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Intrinsic mode functions locate implicit turbulent attractors in time in frontal lobe MEG recordings

Neuroscience 267
Huang, X.Huang, L.Jung, T.P.Cheng, C.K.Mandell, A.J. Shanghai Maritime University,

Nanjing University of Post and TeleCommunications,

National Chiao Tung University,
Hsinchu, Taiwan

Department of Computer Science and Engineering,
University of California,
San Diego, CA, USA

Multi Media Imaging Laboratory,
Department of Psychiatry,
University of California,San Diego
School of Medicine
2014 Physics

In seeking evidence for the presence and characteristic range of coupled time scale(s) of putative implicit turbulent attractors of dorsal frontal lobe magnetic fields, the recorded nonstationary, nonlinear MEG signals were non-orthogonally decomposed using Huang’s Empirical Mode Decomposition, EMD, (Huang and Attoh-Okine, 2005) into 16 Intrinsic Mode Functions, EMD → IMFi, i = 1…16.

Measures known to be invariant in non-uniformly hyperbolic (turbulent) dynamical systems, topological entropy, hT, metric entropy, hM, non-uniform entropy, hU and power spectral scaling exponent, α, were imposed on each of the IMFi which evidenced most clearly an invariant temporal scale zone of IMFi, i = 6…11, for hT, which we have found to be the most robust of invariant measures of MEG’s magnetic field turbulent attractors (Mandell et al., 2011a, Mandell et al., 2011b, Mandell, 2013).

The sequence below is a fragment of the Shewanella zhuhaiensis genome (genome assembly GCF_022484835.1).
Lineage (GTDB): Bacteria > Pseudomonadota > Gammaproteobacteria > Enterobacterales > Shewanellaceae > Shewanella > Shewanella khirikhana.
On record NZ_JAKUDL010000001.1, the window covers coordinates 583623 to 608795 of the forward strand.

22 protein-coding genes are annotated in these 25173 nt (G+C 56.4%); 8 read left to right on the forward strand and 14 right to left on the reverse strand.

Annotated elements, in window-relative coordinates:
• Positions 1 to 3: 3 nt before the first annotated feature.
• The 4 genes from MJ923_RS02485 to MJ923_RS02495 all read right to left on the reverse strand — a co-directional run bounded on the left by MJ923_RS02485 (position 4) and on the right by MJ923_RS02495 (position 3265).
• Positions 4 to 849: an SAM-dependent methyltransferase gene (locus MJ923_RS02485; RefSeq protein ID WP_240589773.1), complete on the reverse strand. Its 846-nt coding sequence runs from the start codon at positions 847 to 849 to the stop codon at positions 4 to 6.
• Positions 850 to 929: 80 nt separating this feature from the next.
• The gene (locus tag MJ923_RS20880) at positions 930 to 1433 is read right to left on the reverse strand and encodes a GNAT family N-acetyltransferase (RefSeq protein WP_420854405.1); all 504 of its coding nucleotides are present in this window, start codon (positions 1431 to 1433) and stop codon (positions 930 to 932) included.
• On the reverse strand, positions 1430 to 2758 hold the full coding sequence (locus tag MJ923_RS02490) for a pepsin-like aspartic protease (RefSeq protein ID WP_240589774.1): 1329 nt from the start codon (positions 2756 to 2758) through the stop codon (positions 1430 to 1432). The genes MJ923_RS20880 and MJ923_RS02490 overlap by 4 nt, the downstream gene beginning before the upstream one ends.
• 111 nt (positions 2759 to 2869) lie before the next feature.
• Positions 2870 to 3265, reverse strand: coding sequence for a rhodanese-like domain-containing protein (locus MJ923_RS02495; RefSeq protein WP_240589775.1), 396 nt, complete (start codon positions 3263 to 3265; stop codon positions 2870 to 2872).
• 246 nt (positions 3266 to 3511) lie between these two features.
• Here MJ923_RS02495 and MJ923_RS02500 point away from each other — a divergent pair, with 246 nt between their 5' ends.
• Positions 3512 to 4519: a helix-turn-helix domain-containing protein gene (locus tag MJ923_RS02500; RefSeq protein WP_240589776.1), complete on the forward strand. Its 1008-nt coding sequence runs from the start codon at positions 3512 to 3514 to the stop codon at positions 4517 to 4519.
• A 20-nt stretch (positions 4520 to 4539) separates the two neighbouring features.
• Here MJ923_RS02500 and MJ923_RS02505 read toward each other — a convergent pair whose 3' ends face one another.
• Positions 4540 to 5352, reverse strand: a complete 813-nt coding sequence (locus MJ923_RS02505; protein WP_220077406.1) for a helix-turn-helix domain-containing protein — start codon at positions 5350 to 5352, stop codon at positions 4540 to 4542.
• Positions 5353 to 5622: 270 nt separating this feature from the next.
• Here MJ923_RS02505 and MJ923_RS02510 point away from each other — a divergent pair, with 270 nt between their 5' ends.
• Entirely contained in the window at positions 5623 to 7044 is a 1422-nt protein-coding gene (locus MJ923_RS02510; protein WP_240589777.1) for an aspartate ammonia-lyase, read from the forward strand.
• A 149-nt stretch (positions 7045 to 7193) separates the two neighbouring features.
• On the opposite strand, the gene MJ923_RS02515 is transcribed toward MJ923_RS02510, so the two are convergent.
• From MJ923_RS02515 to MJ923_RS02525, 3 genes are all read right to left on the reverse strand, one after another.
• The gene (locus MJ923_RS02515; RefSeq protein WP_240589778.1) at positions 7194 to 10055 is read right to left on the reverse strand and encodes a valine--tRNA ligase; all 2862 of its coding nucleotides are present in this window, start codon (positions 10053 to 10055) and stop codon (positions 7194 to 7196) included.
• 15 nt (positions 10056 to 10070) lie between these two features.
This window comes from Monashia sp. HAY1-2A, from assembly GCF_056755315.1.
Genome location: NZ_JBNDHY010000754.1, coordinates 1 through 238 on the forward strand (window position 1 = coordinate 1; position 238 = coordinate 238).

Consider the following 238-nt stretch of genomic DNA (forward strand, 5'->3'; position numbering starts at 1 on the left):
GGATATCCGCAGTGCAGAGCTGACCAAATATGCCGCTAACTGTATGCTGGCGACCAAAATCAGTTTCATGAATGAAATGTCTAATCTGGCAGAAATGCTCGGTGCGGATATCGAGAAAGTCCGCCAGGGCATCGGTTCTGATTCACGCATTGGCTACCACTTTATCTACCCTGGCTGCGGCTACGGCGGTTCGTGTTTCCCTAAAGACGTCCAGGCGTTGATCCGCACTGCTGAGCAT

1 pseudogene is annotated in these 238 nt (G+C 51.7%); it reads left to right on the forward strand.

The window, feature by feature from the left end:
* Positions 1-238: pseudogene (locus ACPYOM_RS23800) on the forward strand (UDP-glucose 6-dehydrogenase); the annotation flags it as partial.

The ergodic theory of dynamical systems (Walters, 1982, Pollicott and Yuri, 1998) allows the inference that an implicit attractor with consistently hT > 0 will also evidence at least one positive Lyapounov exponent indicating the presence of a turbulent attractor with exponential separation of nearby initial conditions, exponential convergence of distant points and disordering, mixing, of orbital sequences. It appears that this approach permits the inference of the presence of chaotic, turbulent attractor and its characteristic time scales without the invocation of arbitrary n-dimensional embedding, phase space reconstructions or (inappropriate) orthogonal decompositions.

The article was published in: Neuroscience 267: 91-101.

Full article

This work was supported (in part) by the Fetzer Franklin Fund of the John E. Fetzer Memorial Trust.